Monday, 3 October 2016


In SM Stirling's Against The Tide of Years, the Hittite King refers to Alaksandrus of Wiulusiya and to the Ahhiyawa. Two Nantucketers agree that this is getting creepy. In archaic Greek, "Alaksandrus of Wiulusiya" becomes "Alexandros of Wilios." Later Greek will drop the "w" so that "Wilios" will become "Ilios," also known as "Troy." Alexander of Troy is also known as "Paris."

The Homeric Paris is the son of Priam and the Alaksandrus referred to by the Hittite King is the son of Pirusia. The Wiulusiya breed and tame horses as did Homer's Trojans. Finally, the Ahhiyawa are the Achaeans or Greeks. I needed to google to make sense of all these references but, having done so, I agree that it is creepy indeed. For some relevance to Poul Anderson's History of Technic Civilization, see the first link above.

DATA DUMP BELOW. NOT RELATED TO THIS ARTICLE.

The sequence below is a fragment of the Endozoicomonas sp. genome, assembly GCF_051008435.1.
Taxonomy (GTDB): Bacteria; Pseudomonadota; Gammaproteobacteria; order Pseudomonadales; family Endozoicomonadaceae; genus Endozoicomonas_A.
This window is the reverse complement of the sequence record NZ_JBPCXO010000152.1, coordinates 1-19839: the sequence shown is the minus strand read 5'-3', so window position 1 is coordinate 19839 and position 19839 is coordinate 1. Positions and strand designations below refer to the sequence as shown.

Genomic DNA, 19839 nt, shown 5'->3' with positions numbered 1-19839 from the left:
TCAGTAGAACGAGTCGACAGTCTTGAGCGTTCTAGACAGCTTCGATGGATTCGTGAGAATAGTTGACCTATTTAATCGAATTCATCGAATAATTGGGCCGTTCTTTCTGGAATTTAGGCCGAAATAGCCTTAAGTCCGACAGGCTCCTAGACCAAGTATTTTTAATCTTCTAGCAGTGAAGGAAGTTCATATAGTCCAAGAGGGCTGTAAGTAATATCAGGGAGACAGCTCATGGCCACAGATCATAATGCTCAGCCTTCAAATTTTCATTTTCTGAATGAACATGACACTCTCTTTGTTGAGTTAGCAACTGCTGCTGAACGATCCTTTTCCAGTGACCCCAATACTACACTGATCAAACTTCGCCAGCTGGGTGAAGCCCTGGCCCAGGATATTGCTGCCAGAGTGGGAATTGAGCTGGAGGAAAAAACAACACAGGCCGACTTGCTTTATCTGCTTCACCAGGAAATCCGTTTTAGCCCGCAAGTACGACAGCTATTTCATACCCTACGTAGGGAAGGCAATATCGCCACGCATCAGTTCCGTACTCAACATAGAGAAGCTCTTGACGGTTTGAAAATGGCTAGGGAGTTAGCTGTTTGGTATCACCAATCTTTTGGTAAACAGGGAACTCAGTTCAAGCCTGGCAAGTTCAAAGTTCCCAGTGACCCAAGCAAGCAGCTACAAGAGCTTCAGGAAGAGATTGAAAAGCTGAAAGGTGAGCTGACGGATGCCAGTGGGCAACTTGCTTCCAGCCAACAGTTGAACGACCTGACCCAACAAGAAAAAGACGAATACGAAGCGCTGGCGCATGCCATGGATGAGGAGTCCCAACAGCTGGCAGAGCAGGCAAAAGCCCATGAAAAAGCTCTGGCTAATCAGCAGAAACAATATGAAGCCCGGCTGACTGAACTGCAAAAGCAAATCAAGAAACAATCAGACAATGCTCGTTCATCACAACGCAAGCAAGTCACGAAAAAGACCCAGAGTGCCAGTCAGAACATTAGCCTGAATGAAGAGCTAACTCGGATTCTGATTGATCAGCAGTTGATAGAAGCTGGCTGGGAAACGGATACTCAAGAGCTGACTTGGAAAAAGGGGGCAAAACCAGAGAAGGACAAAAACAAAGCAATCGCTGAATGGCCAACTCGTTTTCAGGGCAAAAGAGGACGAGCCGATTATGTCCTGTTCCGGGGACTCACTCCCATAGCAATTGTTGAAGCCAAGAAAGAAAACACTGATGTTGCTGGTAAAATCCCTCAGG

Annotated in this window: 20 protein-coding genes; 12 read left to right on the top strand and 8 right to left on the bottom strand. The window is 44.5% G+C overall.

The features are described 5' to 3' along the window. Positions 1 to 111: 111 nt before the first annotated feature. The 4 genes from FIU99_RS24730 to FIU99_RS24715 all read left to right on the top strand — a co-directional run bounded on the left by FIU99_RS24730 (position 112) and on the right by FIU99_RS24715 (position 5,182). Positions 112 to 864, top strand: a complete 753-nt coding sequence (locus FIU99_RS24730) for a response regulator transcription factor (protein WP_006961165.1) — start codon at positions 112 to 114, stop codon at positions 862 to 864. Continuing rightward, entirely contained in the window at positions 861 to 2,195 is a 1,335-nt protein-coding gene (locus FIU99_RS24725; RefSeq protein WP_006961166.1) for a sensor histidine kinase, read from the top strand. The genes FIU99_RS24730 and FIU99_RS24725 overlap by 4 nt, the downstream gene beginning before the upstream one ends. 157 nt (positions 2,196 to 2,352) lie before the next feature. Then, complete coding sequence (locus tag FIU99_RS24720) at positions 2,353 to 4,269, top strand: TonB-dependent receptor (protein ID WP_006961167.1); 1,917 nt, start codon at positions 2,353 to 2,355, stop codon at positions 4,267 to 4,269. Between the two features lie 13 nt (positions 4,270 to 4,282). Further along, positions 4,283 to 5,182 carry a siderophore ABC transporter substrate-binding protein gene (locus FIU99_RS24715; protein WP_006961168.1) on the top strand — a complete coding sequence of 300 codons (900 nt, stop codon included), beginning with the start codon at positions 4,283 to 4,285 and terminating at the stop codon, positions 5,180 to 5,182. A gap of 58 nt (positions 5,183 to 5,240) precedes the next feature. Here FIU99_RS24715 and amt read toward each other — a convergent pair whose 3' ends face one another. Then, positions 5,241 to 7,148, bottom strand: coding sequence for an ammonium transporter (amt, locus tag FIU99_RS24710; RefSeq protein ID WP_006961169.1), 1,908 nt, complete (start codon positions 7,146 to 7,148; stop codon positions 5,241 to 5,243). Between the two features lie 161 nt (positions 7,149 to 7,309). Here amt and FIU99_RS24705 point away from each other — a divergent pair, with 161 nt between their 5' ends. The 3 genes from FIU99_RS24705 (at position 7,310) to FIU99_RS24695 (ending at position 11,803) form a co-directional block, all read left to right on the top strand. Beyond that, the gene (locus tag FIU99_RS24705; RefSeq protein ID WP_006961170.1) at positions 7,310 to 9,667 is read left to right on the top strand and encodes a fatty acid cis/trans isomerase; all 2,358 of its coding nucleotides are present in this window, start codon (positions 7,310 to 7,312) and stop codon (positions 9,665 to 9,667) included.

1 comment:

Sean M. Brooks said...

Kaor, Paul!

One thing I thought of as I read this is that we don't see a Prince HECTOR as the older brother of Alaksandrus "Paris." But, it would have been most implausible to think a real Troy would match Homer's description exactly.